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Protecting your Information from physical or online theft that could only cripple a business if the internet were to fail? That is were we can help.
Even though we are a surveillance company we believe in the Constitutional right to privacy and will do what is necessary to supply this to our customers every time no excuses.
No back doors , no backup cloud servers off site , no more web sign ups with yet another login and password. We build simple and useful easy to use system components that are the best in the industry while offering more equipment lifespan with solid performance.
Our Systemz can operate without internet to function so the best protection we believe is No connection this is always the most secure solution. Yet if you have to be connected we solved that to .
Network or Internet protocol (IP) cameras are growing in popularity as a security tool to protect businesses and homes around the world because of their low-cost capability to transmit images or video feeds in real-time. By using these cameras, users can access live audio and video footage from their home or business through a smartphone or office computer as long as they have an Internet connection.
However, a number of wireless IP camera models are vulnerable to hacking that can compromise your privacy at home or in the office. In this article, we will discuss actions aimed at improving the security of IP cameras and ways to increase their protection against hackers.
Ensuring the security of your IP cameras should start during the shopping process. When buying your cameras, you should focus your attention on their security features. Here are some things to consider when shopping for your cameras:
Dependable Wireless Transmission
When buying a camera, you should ask for a model that supports the latest wireless security protocols such as the Wi-Fi Protected Access version 2 (WPA2). This will help ensure that the video feeds from the cameras are secured while they are sent to your home wireless router.
Secure Internet Transmission
When you want to access the video feeds from your IP cameras remotely, they will be sent across the Internet. To help secure your connection, ask for cameras that have the capability to encrypt your data including password, username, as well as the live feeds. You can also check these capabilities by checking the product’s label, researching the product online, or directly contacting the manufacturer.
Multiple Levels of Access Feature
You should also look for cameras that can allow various levels of access. This will let you provide several users with access to your camera feeds with certain permissions or limitations. For example, some cameras have separate settings for administrators and users. Under this set-up, only an administrator can initiate remote changes to the camera settings or take such actions as creating new accounts, changing passwords or adjusting the camera’s position.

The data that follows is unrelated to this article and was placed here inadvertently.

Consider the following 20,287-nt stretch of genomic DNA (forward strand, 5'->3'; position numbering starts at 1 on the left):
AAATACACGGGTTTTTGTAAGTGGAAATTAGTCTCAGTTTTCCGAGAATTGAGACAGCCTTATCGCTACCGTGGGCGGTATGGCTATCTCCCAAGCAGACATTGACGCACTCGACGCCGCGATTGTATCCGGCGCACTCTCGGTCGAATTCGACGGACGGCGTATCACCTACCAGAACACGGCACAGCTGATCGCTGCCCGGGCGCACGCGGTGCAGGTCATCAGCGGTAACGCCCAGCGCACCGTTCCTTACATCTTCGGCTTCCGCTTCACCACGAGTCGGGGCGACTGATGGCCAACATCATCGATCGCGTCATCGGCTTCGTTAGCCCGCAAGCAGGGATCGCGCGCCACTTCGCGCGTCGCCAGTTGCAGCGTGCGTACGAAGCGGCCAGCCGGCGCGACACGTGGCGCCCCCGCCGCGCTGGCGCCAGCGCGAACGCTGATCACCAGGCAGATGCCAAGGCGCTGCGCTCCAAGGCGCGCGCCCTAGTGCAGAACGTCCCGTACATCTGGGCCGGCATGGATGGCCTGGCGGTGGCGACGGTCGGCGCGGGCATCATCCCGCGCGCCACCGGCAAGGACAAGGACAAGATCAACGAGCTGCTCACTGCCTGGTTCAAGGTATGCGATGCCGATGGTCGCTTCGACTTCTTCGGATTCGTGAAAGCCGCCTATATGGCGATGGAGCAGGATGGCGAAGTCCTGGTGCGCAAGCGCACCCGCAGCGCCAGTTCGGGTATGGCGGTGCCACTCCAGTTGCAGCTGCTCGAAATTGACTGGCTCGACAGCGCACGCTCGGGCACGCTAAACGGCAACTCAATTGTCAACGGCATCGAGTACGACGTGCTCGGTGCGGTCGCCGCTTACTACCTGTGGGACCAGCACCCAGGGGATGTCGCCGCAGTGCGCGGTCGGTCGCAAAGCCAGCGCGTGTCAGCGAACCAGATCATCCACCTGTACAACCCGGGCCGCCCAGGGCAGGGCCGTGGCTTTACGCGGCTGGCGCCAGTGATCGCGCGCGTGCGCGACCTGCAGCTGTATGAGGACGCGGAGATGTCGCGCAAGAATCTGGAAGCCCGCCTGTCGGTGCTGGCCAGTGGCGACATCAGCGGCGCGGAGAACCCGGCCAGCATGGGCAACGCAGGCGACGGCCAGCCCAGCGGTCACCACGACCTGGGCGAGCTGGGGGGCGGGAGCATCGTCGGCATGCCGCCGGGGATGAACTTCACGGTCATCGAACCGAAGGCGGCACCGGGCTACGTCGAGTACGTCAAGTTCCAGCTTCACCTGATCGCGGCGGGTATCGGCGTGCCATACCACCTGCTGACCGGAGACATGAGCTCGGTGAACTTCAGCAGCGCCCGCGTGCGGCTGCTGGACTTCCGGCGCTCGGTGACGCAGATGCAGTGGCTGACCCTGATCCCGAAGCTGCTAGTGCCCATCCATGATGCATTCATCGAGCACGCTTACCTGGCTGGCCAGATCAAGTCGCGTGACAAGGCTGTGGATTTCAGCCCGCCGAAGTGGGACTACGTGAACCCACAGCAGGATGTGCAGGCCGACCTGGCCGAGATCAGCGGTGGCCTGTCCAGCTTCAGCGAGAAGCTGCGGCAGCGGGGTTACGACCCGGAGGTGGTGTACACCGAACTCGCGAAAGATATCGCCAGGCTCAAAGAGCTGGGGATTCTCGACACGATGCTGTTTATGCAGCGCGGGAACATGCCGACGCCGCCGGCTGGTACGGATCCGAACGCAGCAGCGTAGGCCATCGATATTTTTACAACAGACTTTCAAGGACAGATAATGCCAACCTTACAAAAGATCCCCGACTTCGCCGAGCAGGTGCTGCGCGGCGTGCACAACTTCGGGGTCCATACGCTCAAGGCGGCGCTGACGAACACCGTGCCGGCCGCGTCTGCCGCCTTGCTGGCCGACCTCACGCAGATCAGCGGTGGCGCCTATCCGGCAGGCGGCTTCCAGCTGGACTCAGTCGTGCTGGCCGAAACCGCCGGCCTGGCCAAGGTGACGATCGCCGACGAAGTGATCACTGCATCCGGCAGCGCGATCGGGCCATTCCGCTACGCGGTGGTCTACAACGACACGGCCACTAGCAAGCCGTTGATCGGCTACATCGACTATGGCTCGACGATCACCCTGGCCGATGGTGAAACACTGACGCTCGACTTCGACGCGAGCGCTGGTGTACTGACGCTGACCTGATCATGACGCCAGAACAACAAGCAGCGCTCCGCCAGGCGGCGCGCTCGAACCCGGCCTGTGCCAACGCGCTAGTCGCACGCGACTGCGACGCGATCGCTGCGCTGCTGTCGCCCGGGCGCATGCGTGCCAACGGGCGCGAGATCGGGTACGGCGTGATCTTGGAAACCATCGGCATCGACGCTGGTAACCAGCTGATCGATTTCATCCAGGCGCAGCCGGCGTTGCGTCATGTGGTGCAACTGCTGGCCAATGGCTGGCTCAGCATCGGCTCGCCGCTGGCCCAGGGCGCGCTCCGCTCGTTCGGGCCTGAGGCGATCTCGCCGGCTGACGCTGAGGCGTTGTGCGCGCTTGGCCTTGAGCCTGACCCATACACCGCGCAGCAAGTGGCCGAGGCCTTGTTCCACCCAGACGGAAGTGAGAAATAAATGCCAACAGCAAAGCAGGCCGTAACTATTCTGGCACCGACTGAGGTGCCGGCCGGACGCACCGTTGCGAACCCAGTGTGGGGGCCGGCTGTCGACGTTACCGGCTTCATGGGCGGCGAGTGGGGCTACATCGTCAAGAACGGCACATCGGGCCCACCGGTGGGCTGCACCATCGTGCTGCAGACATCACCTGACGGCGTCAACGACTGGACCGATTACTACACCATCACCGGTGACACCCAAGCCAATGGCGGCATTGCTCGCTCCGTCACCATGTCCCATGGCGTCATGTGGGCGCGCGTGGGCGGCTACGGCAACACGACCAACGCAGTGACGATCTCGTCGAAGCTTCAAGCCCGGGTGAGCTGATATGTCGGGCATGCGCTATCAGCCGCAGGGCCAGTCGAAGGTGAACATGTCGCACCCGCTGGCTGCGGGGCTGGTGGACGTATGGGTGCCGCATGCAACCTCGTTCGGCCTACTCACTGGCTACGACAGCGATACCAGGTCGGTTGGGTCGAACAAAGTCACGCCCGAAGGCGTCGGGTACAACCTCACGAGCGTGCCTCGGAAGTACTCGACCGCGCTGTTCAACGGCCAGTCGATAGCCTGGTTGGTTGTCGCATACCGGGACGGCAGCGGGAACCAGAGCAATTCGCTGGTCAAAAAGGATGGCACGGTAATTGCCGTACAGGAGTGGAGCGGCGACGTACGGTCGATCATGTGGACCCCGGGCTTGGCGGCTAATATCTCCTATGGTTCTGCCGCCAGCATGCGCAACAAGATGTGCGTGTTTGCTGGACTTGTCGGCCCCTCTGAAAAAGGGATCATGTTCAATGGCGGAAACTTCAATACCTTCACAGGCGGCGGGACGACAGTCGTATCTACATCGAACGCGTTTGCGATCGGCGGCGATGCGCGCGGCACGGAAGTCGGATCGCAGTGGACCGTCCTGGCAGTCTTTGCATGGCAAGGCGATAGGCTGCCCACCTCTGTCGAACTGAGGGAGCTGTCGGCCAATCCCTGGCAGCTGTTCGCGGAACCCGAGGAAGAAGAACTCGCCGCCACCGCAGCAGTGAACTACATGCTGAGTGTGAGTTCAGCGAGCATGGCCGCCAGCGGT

There are various ways in which hackers can access or attack an IP camera. According to researchers from the security company Qualys, there are thousands of wireless IP cameras linked to the Internet that have major security vulnerabilities. Some camera vendors also provide tutorials on how to allow their devices to be accessible from the Internet, information that can be a tool for hackers.
Here are some techniques that hackers use to attack or access an IP camera:
Hackers can control a camera by utilizing the Shodan search engine to look for an HTTP header that is specific to a camera’s Web-based user interfaces. Cyber criminals can also identify and access a camera by looking at its vendor’s own dynamic domain name system (DNS) services.
Another method used by hackers is by exploiting a camera’s Web-interface weakness that allows them to get a snapshot of its memory. The memory dump usually contains such information as an administrator username and password, as well as Wi-Fi details.
Another attack strategy is by exploiting a cross-site request forgery (CSR) flaw in the camera’s interface. This can be done by deceiving the camera administrator into opening a specifically created link to add a secondary administrator account to the camera.
Another method is by implementing a brute-force assault to determine a camera’s password. Cameras without sufficient protection against this type of attack are vulnerable.
Here are some ways to boost the security of a wireless IP camera:
Regularly conducting software updates – Camera manufacturers regularly introduce updates to their products’ software to protect them against the latest vulnerabilities. You should register your camera or sign up with the manufacturer to automatically receive the latest updates.
Regularly monitoring your camera’s password settings – You should set up your IP camera in a way that it will require a password. You should read the camera’s user guide to learn how to do this and never keep the default password enabled.
Activating your camera’s security features – Check to see if your camera has a feature that allows encryption of data transmitted by Internet and turn this feature on. To ensure that your password and username will be encrypted, you should check that the login page for your camera has a URL that starts with “https”.
Create a strong password – You should always make sure to create your own password on your camera and avoid using the camera’s default username and password. Make sure that the password you make is very difficult to guess and includes both alpha and numeric characters.